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Hannity

From King of Kings to King of Swings

This is a partial transcript from "Hannity & Colmes", April 27, 2004, that has been edited for clarity.

ALAN COLMES, CO-HOST: His passion made him a legend. Golf icon Bobby Jones left his mark on the sport like no other golfer before him.

(BEGIN VIDEO CLIP)

JIM CAVIEZEL, ACTOR: To be an amateur is to love the game. Once you play for money, you can't call it love anymore.

COLMES: The Bobby Jones movie, "Stroke of Genius," examines the life of this legend and how he impacted the sport of golf. It hits theaters this Friday, April 30.

Joining us now is Jim Caviezel, the star of the new movie, "Bobby Jones: Stroke of Genius." That's quite a transition, right? From Jesus to Bobby Jones.

CAVIEZEL: Absolutely. From the king of kings to the king of swings.

COLMES: Exactly. Did you have -- Now, did you have this role sewed up while you were doing "The Passion," or this happened after the passion?

CAVIEZEL: It happened afterwards. And I was so tired from "The Passion, that I didn't want to do anything until it came out.

And then, you know, my manager talked to me about -- Beverly, she was talking to me about this golfing film. And they originally wanted me for Walter Hagen, so I read the screenplay and I loved it. And I wanted to know who was playing this great guy Bobby Jones.

And so after getting discouraged a few times I thought playing golf might be a nice change.

COLMES: When you went up for "The Passion" you thought you were up for a surfing film, right?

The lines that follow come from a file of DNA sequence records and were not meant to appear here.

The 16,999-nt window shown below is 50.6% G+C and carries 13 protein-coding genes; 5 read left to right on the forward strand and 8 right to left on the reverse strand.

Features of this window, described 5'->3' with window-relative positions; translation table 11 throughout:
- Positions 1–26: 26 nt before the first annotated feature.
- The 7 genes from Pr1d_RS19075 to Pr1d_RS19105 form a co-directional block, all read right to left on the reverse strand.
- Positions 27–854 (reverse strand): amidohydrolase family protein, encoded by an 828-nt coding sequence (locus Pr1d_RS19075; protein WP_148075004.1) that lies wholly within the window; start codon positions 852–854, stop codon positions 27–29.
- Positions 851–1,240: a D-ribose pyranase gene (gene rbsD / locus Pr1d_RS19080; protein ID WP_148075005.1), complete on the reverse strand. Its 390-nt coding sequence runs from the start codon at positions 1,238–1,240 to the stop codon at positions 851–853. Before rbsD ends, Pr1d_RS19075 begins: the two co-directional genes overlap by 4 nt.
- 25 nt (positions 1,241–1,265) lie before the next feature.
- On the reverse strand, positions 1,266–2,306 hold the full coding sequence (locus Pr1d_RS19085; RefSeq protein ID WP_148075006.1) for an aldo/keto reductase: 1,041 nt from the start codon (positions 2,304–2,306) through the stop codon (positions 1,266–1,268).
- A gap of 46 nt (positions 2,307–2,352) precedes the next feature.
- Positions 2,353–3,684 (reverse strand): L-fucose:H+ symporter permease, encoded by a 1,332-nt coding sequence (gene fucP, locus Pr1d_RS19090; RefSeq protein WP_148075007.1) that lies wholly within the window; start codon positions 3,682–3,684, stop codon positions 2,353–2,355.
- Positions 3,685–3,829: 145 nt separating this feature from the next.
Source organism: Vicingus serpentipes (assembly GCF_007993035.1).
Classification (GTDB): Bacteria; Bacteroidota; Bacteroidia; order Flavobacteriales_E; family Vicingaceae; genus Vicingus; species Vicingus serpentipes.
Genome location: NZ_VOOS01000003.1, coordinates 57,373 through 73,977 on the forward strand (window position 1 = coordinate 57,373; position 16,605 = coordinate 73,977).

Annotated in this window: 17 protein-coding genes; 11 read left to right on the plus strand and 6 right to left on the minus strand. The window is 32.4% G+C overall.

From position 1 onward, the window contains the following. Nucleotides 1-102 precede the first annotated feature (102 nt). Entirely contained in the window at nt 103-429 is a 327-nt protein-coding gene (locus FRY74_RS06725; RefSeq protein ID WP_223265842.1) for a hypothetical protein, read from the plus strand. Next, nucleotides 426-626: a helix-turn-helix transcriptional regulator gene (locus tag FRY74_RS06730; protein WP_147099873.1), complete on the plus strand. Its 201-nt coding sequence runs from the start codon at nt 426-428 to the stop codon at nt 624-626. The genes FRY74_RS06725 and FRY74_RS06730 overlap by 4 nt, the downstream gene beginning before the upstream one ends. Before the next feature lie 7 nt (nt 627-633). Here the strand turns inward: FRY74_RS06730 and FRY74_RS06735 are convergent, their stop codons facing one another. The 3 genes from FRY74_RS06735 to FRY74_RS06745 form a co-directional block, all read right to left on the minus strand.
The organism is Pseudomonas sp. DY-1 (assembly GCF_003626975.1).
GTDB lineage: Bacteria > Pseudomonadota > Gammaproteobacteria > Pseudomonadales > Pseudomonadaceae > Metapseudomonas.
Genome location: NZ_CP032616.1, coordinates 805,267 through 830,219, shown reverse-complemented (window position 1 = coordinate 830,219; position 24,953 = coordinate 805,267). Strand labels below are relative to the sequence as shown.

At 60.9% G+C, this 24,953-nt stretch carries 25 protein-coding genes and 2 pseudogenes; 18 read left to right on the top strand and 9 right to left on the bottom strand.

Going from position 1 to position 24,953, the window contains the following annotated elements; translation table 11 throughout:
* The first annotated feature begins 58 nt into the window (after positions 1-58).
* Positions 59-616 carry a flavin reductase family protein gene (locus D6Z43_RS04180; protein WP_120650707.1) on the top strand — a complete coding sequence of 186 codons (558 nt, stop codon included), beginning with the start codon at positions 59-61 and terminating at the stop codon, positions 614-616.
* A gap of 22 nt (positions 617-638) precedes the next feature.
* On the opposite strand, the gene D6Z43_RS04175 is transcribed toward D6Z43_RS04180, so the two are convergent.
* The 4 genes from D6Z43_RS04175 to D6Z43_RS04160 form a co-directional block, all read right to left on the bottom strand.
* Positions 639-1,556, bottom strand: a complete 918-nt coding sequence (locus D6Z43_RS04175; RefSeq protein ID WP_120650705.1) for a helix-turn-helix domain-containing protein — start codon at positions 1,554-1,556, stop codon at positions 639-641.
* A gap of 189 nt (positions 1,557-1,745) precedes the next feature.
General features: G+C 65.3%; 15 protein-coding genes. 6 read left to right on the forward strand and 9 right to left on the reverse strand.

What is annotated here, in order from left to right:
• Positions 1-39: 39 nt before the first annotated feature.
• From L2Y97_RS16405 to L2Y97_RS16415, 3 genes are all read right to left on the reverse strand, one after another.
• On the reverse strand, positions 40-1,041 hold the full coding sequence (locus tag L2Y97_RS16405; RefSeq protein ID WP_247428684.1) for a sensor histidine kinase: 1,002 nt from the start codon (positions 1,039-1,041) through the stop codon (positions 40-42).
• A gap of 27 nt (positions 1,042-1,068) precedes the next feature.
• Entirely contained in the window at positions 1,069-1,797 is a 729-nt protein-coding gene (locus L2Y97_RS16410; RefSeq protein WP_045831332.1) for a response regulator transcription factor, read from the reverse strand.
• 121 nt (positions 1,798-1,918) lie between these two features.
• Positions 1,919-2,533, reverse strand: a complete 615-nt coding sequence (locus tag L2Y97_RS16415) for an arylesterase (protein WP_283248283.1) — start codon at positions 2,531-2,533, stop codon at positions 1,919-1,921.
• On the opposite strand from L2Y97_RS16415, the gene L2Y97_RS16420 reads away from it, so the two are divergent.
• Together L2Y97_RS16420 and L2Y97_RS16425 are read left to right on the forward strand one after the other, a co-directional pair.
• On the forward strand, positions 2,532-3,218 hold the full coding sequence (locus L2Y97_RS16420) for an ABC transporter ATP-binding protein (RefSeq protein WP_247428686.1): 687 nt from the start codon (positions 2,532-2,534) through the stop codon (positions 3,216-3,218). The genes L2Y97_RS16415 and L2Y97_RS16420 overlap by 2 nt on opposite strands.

CAVIEZEL: That's correct. The producer, Steve Maccabee, that was the front. That was the front.

COLMES: That was the front?

CAVIEZEL: That was the front.

COLMES: They didn't want to reveal what was going on?

CAVIEZEL: That's right. They wouldn't tell me. And -- But I didn't know Mel was going to show up, and Mel showed up and I thought, hey, how are you doing?

And he started talking about "The Passion" films in the past. And I said, "You want me to play Jesus?" And that's how it all began.

COLMES: You had turned down similar roles in the past, right?

CAVIEZEL: That's correct.

COLMES: But this is the one you really wanted to do.

CAVIEZEL: I mean, they weren't appealing to me. And -- and, you know, the script was there. When I read the script, it was there.

COLMES: You just knew? You felt that it was the right thing to do.

CAVIEZEL: Right. It didn't matter if it was Mel Gibson. I mean, that helped, but it still always comes down to the story.

COLMES: When you -- I would think a lot of interesting things that come over the transom in terms of roles being offered since this, what kind of things have come your way?

CAVIEZEL: Well, since "The Passion," I went and did this film with Robin Williams called "The Final Cut" that will be out in the fall. Of course "Bobby Jones." And then I had this film "Madison" will be out in September.

COLMES: Some of the things that happened to you when you did that film, like you were struck by lightning.

CAVIEZEL: That's right.

COLMES: You dislocated your shoulder. You really physically took abuse. People think it's all stunts and that the actor is never hurt but you clearly got hurt in this one.

CAVIEZEL: Well, we had a problem. Obviously, I was in a loincloth on a 1,000-foot cliff and, you know, you have 25-, 30-knot winds coming up the mountainside. And then the mountainside, and then my shoulder is dislocated, so every time that cross moved...

COLMES: And it was freezing, right?

CAVIEZEL: That's correct.

COLMES: So you had to suffer.

CAVIEZEL: It was enormously. The hypothermia was the worst part of it.

COLMES: So golf was a good move after this?

CAVIEZEL: Absolutely.

COLMES: So you'll be on the green, you'll be in warm weather.

CAVIEZEL: Yes. But in this movie, "Bobby Jones," which is released Friday -- I was not drawn to golf. I never played much before and I wasn't any good at it. And so I was just drawn to this story.

And so my concern with people watching, I wanted them to know this isn't just about golf. It transcends it. Just like as much as, you know, "Seabiscuit."

SEAN HANNITY, CO-HOST: Are you a good golfer now?